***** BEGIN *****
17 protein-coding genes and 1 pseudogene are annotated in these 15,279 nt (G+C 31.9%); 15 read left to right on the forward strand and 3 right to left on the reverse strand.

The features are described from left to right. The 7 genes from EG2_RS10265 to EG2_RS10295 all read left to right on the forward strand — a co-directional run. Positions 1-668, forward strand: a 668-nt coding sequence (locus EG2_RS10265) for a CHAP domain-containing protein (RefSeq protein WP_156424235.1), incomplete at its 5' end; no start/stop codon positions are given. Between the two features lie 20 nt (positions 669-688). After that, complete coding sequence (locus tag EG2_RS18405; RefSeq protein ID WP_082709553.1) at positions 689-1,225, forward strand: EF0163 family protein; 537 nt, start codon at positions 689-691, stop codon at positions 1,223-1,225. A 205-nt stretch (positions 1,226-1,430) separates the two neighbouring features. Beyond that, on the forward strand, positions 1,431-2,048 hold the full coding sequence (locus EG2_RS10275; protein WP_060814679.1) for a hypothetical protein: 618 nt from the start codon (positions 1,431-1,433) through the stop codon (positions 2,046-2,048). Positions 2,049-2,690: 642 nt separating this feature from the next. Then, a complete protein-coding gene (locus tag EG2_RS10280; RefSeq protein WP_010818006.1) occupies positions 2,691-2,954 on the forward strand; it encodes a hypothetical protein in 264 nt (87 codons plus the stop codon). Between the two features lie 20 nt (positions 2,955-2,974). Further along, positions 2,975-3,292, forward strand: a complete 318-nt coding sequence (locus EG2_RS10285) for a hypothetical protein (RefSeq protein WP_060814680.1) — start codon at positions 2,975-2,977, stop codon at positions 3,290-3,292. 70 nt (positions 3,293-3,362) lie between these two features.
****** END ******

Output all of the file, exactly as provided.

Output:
17 protein-coding genes and 1 pseudogene are annotated in these 15,279 nt (G+C 31.9%); 15 read left to right on the forward strand and 3 right to left on the reverse strand.

The features are described from left to right. The 7 genes from EG2_RS10265 to EG2_RS10295 all read left to right on the forward strand — a co-directional run. Positions 1-668, forward strand: a 668-nt coding sequence (locus EG2_RS10265) for a CHAP domain-containing protein (RefSeq protein WP_156424235.1), incomplete at its 5' end; no start/stop codon positions are given. Between the two features lie 20 nt (positions 669-688). After that, complete coding sequence (locus tag EG2_RS18405; RefSeq protein ID WP_082709553.1) at positions 689-1,225, forward strand: EF0163 family protein; 537 nt, start codon at positions 689-691, stop codon at positions 1,223-1,225. A 205-nt stretch (positions 1,226-1,430) separates the two neighbouring features. Beyond that, on the forward strand, positions 1,431-2,048 hold the full coding sequence (locus EG2_RS10275; protein WP_060814679.1) for a hypothetical protein: 618 nt from the start codon (positions 1,431-1,433) through the stop codon (positions 2,046-2,048). Positions 2,049-2,690: 642 nt separating this feature from the next. Then, a complete protein-coding gene (locus tag EG2_RS10280; RefSeq protein WP_010818006.1) occupies positions 2,691-2,954 on the forward strand; it encodes a hypothetical protein in 264 nt (87 codons plus the stop codon). Between the two features lie 20 nt (positions 2,955-2,974). Further along, positions 2,975-3,292, forward strand: a complete 318-nt coding sequence (locus EG2_RS10285) for a hypothetical protein (RefSeq protein WP_060814680.1) — start codon at positions 2,975-2,977, stop codon at positions 3,290-3,292. 70 nt (positions 3,293-3,362) lie between these two features.